Recently, Bill Holter, a contributor to The Lemetropolecafe  pointed out an interesting relationship between two major economic indicators and the quiet desperation that is propping up the world financial system.
The Baltic Dry Index or BDI provides a daily assessment of the cost of shipping key raw commodities by sea and is issued by London’s Baltic Exchange. The index covers 23 shipping routes for dry bulk carriers on a timecharter basis. These large ships move various commodities, such as coal, grain and iron ore, around the world.
Since its introduction in 1985, the Baltic Dry Index attained a high of 11,793 in May of 2008, before dramatically losing most of its value to hit a low of 663 by December of that same year. At the time, this was the lowest level seen for the BDI since 1986.
The shipping index then rebounded to 4,661 by November of 2009, before dropping more gradually to hit yet another significant low at the 647 level in February of this year. This recent decline in the BDI was attributed to an excess of dry bulk carriers combined with reduced demand for iron and coal.
The Baltic Dry Index as a Leading Indicator
Many economists consider the Baltic Dry Index a leading economic indicator, and the current historically low levels of the Baltic Dry Index signal deflationary pressures and a slowing economy. Also, this number cannot easily be manipulated since it arises from so many disparate sources.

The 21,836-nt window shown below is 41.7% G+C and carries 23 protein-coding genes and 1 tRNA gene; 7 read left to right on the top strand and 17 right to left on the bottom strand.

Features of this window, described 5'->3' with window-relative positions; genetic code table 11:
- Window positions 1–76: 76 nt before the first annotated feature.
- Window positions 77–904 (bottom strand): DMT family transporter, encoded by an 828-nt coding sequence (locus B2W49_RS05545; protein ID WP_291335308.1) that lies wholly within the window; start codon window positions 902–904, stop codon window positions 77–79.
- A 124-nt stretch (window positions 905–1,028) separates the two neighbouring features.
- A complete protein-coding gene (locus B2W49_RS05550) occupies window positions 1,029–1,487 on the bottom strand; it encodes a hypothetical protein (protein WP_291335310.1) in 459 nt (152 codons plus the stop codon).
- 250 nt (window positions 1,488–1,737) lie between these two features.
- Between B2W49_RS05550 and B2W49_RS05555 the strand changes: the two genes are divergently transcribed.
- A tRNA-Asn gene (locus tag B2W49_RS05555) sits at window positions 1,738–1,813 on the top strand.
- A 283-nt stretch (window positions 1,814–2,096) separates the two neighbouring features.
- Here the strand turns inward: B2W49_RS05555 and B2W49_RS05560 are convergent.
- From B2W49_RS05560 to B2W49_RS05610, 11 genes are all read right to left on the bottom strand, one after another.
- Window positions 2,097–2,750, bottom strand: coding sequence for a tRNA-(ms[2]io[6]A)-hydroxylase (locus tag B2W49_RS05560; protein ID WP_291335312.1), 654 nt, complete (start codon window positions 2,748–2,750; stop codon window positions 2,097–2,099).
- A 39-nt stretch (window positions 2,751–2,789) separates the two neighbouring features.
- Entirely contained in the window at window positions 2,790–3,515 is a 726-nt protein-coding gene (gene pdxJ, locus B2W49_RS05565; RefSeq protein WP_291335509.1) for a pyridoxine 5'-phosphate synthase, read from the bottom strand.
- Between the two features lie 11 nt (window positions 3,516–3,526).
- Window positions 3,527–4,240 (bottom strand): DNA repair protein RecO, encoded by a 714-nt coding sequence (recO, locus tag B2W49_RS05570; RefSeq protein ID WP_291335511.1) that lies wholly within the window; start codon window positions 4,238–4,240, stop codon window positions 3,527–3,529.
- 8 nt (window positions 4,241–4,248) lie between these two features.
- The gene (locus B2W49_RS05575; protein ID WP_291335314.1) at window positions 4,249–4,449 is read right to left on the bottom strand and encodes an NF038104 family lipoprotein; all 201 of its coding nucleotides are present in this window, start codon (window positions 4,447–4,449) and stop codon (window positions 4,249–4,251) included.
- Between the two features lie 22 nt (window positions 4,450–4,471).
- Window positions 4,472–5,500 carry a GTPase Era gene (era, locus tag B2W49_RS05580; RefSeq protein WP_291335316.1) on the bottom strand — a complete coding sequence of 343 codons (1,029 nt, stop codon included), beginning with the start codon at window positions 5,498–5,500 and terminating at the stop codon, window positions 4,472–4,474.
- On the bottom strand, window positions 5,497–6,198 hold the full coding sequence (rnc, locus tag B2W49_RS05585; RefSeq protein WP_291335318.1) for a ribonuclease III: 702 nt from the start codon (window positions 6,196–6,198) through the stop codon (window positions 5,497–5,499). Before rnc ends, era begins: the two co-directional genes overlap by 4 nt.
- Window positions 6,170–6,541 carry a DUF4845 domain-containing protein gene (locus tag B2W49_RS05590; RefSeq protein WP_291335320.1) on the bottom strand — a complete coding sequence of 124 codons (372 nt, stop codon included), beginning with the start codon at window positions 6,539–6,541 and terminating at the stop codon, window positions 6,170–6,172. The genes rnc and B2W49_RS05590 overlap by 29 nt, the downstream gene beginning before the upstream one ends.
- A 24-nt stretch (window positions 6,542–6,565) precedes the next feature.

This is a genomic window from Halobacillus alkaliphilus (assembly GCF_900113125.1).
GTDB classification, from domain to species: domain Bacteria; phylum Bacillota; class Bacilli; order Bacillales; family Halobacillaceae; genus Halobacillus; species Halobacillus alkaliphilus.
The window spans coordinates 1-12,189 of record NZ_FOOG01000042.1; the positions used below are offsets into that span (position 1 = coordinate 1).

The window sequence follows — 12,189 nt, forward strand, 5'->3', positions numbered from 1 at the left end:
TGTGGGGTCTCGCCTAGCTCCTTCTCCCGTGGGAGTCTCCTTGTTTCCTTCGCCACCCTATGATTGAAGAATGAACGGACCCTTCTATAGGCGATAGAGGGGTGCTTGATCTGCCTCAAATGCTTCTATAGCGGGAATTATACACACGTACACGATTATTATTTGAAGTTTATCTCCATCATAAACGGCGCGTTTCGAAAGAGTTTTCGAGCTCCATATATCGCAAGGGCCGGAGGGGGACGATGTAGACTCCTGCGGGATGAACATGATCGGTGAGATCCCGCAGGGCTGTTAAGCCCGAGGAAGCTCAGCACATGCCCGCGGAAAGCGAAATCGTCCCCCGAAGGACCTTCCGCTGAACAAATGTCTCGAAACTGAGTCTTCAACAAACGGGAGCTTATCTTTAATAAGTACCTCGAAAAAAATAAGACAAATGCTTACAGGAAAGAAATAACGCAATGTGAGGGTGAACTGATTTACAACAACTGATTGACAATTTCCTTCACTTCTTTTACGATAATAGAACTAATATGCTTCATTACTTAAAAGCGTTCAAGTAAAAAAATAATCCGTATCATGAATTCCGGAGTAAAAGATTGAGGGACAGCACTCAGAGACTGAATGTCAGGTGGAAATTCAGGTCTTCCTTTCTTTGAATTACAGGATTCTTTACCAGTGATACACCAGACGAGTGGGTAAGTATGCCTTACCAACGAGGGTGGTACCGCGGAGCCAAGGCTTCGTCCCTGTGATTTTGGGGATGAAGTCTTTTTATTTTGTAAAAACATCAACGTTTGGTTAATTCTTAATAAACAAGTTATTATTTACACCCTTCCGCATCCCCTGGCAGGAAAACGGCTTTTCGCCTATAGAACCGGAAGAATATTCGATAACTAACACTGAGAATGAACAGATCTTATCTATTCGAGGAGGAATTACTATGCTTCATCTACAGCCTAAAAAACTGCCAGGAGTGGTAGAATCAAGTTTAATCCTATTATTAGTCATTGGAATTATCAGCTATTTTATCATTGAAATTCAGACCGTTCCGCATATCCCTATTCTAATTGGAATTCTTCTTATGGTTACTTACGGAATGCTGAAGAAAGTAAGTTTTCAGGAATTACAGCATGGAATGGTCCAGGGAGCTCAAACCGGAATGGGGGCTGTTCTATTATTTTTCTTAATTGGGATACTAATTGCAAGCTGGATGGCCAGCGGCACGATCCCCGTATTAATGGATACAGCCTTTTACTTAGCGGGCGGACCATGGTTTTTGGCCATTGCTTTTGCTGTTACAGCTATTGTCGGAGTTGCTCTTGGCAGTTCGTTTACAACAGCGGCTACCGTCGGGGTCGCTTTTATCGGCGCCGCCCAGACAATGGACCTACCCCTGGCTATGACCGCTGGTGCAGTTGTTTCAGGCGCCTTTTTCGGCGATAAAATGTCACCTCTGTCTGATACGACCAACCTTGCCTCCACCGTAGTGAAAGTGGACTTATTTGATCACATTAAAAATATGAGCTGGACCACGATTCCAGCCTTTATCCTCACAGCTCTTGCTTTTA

Furthermore, the notable lack of demand for shipping puts the industry in serious trouble. For example, it was recently reported that at least one shipper was offering a client $2,000 per day toward their fuel costs to ship their goods.
Apparently, this was done to keep the ship heading toward its next destination and to help offset the fuel costs involved in moving it there, but it illustrates just how much the global shipping business has slowed down.
Negative Real Interest Rates Make Paper Money Unattractive
Another factor behind the ongoing investment interest in precious metals like silver and gold is the absurdity of continuing to hold paper money in a negative real interest rate environment.
Since the current rate of inflation exceeds what you can earn on cash deposits and Treasury bonds, this makes saving paper money a losing game.
Basically, cash depositors are offering the banks and bond investors are offering the U.S. Treasury a yield to hold their money — even though they will get less of it back since its spending power will have eroded by the time the financial instruments mature.
Stocks, Fuels and Precious Metals Supported by Negative Real Rates
A negative real interest rate environment tends to put more upside pressure on stocks, which tend to act as a barometer for consumer confidence. Such circumstances also usually boost the prices of key commodities like fuels and precious metals.
One way or another, the monetary authorities will resort to printing more money or other forms of easing to prop the economy up, since more paper money will be needed to keep it going as long as consumers have confidence in the purchasing power of currency. This is one factor that fuels investment demand for the major commodities and keeps the bids firmly supporting the silver market.
Furthermore, the market for physical silver appears overdue for a rally as industrial demand continues to eat away at the very small available above-ground supply, while investment demand continues to speed up.
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